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Everyone has a story to tell, especially those who’ve lived a while. If you would like to tell your life’s story, but don’t want to write it out on paper, recording it on audio or video is an option that’s become very popular.

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How to Record Your Memoirs

Everyone has a story to tell, especially those who’ve lived a while. If you would like to tell your life’s story, but don’t want to write it out on paper, recording it on audio or video is an option that’s become very popular.

Dear Savvy Senior,

I’m interested in helping my 85-year-old grandfather make an audio or video recording of his memoirs, but could use some help. I recently read about this in a magazine and thought, with the holidays approaching, a CD or DVD of grandpa talking about his life’s meaningful moments would be a neat gift to my family. What can you tell me? —Looking for Help

Dear Looking,

If he’s willing, a personal recording of your grandfather’s memoirs (or life story) is a great gift idea, and something you and your family will cherish the rest of your lives. Here are some tips and resources to help you get started.

There are several ways you can help your grandpa capture his memoirs on audio or video. (This can include his personal history, meaningful moments, life lessons and more, and is typically done in interview format.) If you have the equipment you can do it yourself. And if you don’t, you can get help through a special project or even hire a professional.

Do-It-Yourself
If you already have a tape recorder or video camera, recording your grandpa’s memoirs yourself is a simple and inexpensive way to go. If not, you may want to consider borrowing the equipment from a friend or relative or purchasing it yourself. Digital voice recorders or digital camcorders are ideal, easy-to-use and relatively inexpensive today, and give you the ability to transfer your recordings directly to your computer so you can easily make CD or DVD copies for your family to enjoy.

To get started, I recommend you buy, or check-out from the library, a good how-to book on the topic. "Touching Tomorrow: How to Interview Your Loved Ones to Capture a Lifetime of Memories on Video or Audio" (Fireside; $10) is a good guide that offers recording and interviewing tips, and suggested questions and props (old photo albums, diaries, and mementos) to stir memories to help get your grandpa talking.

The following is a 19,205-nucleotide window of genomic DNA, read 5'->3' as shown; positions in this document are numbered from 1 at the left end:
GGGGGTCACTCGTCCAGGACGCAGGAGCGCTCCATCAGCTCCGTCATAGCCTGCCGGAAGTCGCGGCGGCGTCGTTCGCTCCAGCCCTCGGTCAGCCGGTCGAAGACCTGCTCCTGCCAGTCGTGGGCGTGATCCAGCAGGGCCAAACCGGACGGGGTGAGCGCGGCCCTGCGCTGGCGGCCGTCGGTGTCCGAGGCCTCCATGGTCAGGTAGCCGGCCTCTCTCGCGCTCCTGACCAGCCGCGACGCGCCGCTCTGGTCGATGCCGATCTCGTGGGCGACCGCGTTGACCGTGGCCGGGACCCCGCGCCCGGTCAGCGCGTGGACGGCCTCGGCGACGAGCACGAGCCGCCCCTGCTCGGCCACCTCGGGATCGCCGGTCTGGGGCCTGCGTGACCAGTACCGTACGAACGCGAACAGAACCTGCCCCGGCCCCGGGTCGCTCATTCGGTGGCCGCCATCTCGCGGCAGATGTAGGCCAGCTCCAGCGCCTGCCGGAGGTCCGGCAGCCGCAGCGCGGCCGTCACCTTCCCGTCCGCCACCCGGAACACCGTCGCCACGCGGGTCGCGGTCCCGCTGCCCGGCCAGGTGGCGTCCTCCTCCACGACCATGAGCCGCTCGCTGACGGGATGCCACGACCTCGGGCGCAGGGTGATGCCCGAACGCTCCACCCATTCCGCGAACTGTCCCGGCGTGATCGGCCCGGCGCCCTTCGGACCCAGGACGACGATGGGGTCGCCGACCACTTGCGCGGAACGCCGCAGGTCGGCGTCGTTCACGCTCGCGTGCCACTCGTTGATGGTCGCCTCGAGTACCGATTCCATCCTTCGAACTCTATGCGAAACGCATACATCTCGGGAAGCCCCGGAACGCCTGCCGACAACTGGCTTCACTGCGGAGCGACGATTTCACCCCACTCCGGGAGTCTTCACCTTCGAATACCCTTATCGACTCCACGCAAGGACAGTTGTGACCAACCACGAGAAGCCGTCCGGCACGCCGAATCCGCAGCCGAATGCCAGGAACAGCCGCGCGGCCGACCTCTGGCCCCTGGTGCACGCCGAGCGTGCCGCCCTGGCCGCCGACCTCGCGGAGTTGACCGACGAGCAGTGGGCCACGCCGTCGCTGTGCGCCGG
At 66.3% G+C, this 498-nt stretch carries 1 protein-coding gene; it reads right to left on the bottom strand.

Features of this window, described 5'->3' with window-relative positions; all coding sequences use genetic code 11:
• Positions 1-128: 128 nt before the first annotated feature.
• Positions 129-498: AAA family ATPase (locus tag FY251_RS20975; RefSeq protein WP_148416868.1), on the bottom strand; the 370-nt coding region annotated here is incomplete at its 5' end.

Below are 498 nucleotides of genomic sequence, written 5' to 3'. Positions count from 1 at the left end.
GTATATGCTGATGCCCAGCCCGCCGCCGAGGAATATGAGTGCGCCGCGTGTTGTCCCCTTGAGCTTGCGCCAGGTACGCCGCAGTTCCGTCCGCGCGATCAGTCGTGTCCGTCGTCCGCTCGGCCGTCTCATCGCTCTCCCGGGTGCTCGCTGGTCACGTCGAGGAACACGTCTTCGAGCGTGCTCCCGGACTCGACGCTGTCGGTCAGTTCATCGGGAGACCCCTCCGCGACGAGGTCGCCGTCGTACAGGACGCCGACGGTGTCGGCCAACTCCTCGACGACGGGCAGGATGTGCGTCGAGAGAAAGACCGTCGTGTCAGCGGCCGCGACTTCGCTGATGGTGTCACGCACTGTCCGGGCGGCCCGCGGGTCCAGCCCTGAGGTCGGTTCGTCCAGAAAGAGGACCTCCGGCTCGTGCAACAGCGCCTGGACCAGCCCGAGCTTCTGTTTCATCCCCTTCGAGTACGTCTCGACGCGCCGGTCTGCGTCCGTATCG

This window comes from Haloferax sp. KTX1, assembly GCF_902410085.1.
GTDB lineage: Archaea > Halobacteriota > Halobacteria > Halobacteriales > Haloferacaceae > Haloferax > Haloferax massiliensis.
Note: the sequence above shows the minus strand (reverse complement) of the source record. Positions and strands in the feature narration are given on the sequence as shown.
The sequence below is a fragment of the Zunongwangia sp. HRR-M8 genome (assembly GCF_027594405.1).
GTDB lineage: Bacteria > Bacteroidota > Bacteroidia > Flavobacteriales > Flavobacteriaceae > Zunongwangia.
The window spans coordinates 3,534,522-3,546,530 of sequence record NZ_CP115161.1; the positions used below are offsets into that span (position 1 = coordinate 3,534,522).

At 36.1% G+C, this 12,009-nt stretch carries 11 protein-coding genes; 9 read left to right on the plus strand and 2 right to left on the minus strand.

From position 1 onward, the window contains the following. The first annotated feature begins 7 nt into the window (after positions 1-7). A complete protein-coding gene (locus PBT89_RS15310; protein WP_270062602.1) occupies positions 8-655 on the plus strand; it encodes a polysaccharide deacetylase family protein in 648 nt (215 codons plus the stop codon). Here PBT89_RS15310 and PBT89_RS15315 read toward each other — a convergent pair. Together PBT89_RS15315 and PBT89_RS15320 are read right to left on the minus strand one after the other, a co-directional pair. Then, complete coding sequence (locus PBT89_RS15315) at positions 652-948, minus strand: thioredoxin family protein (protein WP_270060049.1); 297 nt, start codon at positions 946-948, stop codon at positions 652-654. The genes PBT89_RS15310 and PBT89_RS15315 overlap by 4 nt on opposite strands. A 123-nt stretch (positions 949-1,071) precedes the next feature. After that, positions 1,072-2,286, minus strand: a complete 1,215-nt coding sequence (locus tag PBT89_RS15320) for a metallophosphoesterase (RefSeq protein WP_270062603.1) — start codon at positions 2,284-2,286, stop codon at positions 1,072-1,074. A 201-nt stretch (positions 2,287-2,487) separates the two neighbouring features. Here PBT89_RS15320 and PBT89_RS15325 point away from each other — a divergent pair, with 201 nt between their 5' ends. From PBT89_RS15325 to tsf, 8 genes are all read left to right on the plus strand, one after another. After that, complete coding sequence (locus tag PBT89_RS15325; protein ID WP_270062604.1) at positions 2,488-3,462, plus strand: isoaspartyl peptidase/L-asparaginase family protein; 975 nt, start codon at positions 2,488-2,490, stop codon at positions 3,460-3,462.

Special Projects
If you don’t have the equipment to do it yourself or want some extra help, check out StoryCorps (www.storycorps.org; 646-723-7027), a nonprofit project that will help you make a free 40-minute audio (interview style) recording of your grandfather’s memoirs in one of their studios or mobile booths that travel around the U.S.

Or, if you can’t get to them, for a $200 you can ask StoryCorps to send you a StoryKit, which includes portable recording equipment and interviewing tips so you can do the interview at home. After you return the kit, you’ll be mailed a broadcast-quality CD of the interview, and a second copy will be archived at the Library of Congress.

Another project you should know about is the Veterans History Project. If your grandfather was a veteran or a civilian involved with the military, this project, which was initiated by the U.S. Congress, provides assistance in creating audio or video stories of service, and like StoryCorps archives them at the Library of Congress.

With this project you can conduct the interview yourself using your own voice recorder or video camera (they offer a Field Kit to guide you through the process), or you can use one of their participating "partners" in your state. The partners are usually veteran organizations, libraries, museums, universities or civic organizations that typically provide the equipment and will do the interviewing for free. To learn more or locate a partner in your area visit www.loc.gov/vets or call 202-707-4916.

Hire a Pro
Another option to consider is to hire a professional oral historian who can do everything for you for a fee. Professional services can be as simple as an audio or video recorded interview, produced on CD or DVD for a few hundred dollars. Or, as fancy as a full scale video biography that includes narration, family photos, home movies and music for several thousand dollars. To find a professional oral historian in your area, visit the Association of Personal Historians Web site at www.personalhistorians.org.

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Written By

Send your senior questions to: Savvy Senior, P.O. Box 5443, Norman, OK 73070, or visit www.savvysenior.org. Jim Miller is a contributor to the NBC Today show and author of "The Savvy Senior" book.

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